The Planets

Pttm, Going Postal
The planets of our solar system

Part One – Mercury

In this series of nine articles we shall look at each planet in our solar system, starting with Mercury and working out to Neptune, but I shall also include the dwarf planet Pluto as we have some wonderful pictures and more information about it.

To give an idea of the size, you can see here that Mercury is a bit bigger than our Moon:

Pttm, Going Postal

The Prologue:

First we need to define what a planet is.  It all came to a head in January 2005 with the discovery of the trans-Neptunium object Eris, a body more massive than the smallest then-accepted planet, Pluto.

The International Astronomical Union (IAU), recognised by astronomers as the world body responsible for resolving issues of nomenclature, released its decision on the matter. This definition, which applies only to the Solar System, states that a planet is a body that orbits the Sun, is massive enough for its own gravity to make it round, and has “cleared its neighbourhood” of smaller objects around its orbit. Under this new definition, Pluto and the other trans-Neptunium objects do not qualify as planets. The IAU’s decision has not resolved all controversies, and while many scientists have accepted the definition, some in the astronomical community have rejected it outright.  So there you go, still controversy!

Throughout this series, I would like to give a huge H/T to NASA. www.nasa.gov.  I have used other sources as well, such as www.space.com and www.earthsky.org  which is a great site for showing you where to look.

Mercury

Sun-scorched Mercury, the smallest planet in our solar system, is only slightly larger than Earth’s moon.  Like the moon, Mercury has very little atmosphere to stop impacts and it is covered with craters. Mercury’s dayside is super-heated by the sun, but at night temperatures drop hundreds of degrees below freezing.  Ice may even exist in craters.

Distance from the sun: About 36 million miles, slightly more than 1/3 as far as the Earth.

Year: About 88 Earth days.  Day: About 59 Earth days.  Diameter: 4,879 Km (About 3,032 miles), less than half of Earth’s.

Temperatures: Minus 173c on the side away from the sun; 427c on the side facing the sun.

Mercury rotates in a way that is unique in the Solar System.  As seen relative to the fixed stars, it rotates on its axis exactly three times for every two revolutions it makes around the Sun.  As seen from the Sun, it appears to rotate only once every two Mercurian years. An observer on Mercury would therefore see only one day every two years.

Mercury’s axis has the smallest tilt of any of the Solar System’s planets (about ​130 degree), and its orbital eccentricity (one for OT this) is the largest of all known planets in the Solar System. At, aphelion (furthest away from the sun) Mercury is about 1.5 times as far from the Sun as it is at perihelion (nearest to the sun).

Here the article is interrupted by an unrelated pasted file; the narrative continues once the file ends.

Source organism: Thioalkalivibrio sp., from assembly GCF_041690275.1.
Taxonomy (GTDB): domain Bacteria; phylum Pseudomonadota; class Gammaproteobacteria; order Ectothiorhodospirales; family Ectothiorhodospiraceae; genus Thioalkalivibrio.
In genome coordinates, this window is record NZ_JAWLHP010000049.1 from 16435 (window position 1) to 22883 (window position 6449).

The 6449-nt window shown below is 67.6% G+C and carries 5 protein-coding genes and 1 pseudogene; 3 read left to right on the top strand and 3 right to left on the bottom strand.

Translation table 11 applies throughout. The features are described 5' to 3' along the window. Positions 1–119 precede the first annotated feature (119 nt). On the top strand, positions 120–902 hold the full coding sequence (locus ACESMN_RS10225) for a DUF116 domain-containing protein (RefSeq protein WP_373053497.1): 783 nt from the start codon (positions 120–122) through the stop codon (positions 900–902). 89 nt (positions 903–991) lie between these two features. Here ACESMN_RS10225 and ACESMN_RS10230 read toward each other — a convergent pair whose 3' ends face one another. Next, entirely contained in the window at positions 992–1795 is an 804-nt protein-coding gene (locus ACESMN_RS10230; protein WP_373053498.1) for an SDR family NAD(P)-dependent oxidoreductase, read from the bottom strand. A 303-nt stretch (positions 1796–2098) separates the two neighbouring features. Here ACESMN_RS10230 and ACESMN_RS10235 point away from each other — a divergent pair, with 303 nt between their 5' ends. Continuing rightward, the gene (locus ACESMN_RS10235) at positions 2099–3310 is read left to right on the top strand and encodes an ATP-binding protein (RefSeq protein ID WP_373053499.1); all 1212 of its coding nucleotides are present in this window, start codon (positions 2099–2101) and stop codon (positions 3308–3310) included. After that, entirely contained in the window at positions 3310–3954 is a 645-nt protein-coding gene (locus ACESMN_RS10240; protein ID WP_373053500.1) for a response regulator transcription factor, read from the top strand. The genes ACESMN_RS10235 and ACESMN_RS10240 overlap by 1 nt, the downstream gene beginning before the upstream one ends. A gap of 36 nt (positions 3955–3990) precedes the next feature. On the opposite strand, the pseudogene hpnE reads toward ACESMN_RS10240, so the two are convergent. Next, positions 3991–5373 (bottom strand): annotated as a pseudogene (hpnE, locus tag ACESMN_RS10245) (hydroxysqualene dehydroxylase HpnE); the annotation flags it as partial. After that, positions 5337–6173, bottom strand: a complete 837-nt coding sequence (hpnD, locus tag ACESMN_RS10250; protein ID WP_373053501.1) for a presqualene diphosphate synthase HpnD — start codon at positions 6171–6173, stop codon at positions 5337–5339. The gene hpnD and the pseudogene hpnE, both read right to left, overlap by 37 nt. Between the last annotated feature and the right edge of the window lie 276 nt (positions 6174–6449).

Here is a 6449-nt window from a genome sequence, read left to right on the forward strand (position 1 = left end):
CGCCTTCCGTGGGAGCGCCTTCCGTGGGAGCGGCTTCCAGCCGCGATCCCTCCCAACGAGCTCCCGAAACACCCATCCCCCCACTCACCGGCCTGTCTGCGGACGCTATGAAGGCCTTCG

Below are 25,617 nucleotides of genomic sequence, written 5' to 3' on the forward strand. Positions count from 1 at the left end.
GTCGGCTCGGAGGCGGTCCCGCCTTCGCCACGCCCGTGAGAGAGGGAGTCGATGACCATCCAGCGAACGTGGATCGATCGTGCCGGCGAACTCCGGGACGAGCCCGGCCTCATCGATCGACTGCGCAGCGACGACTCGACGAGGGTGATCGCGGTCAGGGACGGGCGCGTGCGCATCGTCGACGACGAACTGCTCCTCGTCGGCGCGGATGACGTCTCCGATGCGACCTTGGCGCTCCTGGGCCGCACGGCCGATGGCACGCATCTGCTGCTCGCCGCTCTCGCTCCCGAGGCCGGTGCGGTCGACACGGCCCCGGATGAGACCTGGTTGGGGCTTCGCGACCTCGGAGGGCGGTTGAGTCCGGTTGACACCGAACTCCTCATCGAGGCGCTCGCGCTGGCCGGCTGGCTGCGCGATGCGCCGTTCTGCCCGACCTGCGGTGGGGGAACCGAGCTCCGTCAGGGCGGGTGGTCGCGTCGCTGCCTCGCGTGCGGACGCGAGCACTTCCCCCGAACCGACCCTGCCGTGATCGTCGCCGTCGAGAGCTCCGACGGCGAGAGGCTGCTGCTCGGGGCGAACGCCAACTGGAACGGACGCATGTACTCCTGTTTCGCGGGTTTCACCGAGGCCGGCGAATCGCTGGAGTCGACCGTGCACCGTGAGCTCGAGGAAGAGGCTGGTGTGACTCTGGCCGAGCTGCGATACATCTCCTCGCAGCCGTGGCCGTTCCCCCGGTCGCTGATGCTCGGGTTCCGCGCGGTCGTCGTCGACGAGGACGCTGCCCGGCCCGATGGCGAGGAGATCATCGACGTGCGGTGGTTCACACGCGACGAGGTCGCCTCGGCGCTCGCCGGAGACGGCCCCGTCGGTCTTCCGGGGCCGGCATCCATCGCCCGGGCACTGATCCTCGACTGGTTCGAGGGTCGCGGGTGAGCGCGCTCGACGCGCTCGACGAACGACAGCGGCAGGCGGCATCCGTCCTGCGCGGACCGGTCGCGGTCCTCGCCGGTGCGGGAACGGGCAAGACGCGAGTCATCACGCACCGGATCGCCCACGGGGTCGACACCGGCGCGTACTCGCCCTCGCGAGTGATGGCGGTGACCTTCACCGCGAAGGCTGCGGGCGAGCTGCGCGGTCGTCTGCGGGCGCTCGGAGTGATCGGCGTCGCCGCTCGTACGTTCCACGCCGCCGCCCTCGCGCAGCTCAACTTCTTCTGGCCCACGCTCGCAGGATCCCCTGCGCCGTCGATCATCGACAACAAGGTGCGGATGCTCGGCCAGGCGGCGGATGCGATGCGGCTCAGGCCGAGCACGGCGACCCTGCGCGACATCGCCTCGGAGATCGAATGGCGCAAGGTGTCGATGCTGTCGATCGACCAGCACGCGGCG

Mercury got its name from the Romans who believed the gods were in charge of everything on Earth.  Mercury is their messenger god who had wings on his helmet and shoes and could travel very quickly.

The spacecraft Mariner 10 was the first to visit Mercury.  It flew by in 1974 and 1975. Not even half of Mercury was seen then. Mariner 10 is thought to be still orbiting the Sun, passing close to Mercury every few months.  After that, nothing was sent to Mercury for more than 30 years.  NASA’s MESSENGER spacecraft launched 3rd August 2004 flew by Mercury in 2008 and 2009.  In March 2011, it began to orbit Mercury.  The MESSENGER mission was in my view spectacular and revealed much about the planet.  It ended on the 30th April 2015 when it was deliberately crash landed on the surface as it  had run out of fuel.  Among its many accomplishments, the MESSENGER mission determined Mercury’s surface composition, revealed its geological history, discovered its internal magnetic field is offset from the planet’s centre, and verified its polar deposits are dominantly water ice.  We have even discovered the planet is actually shrinking.

Where to find it:

Mercury in the morning sky

Obviously as we and all the planets rotate around the sun, you can see, or not see Mercury over time.  It is always low down, but bright enough to see with the naked eye.  Check the above link regularly to see where planets and stars can currently be seen.
 

© Phil the test manager 2017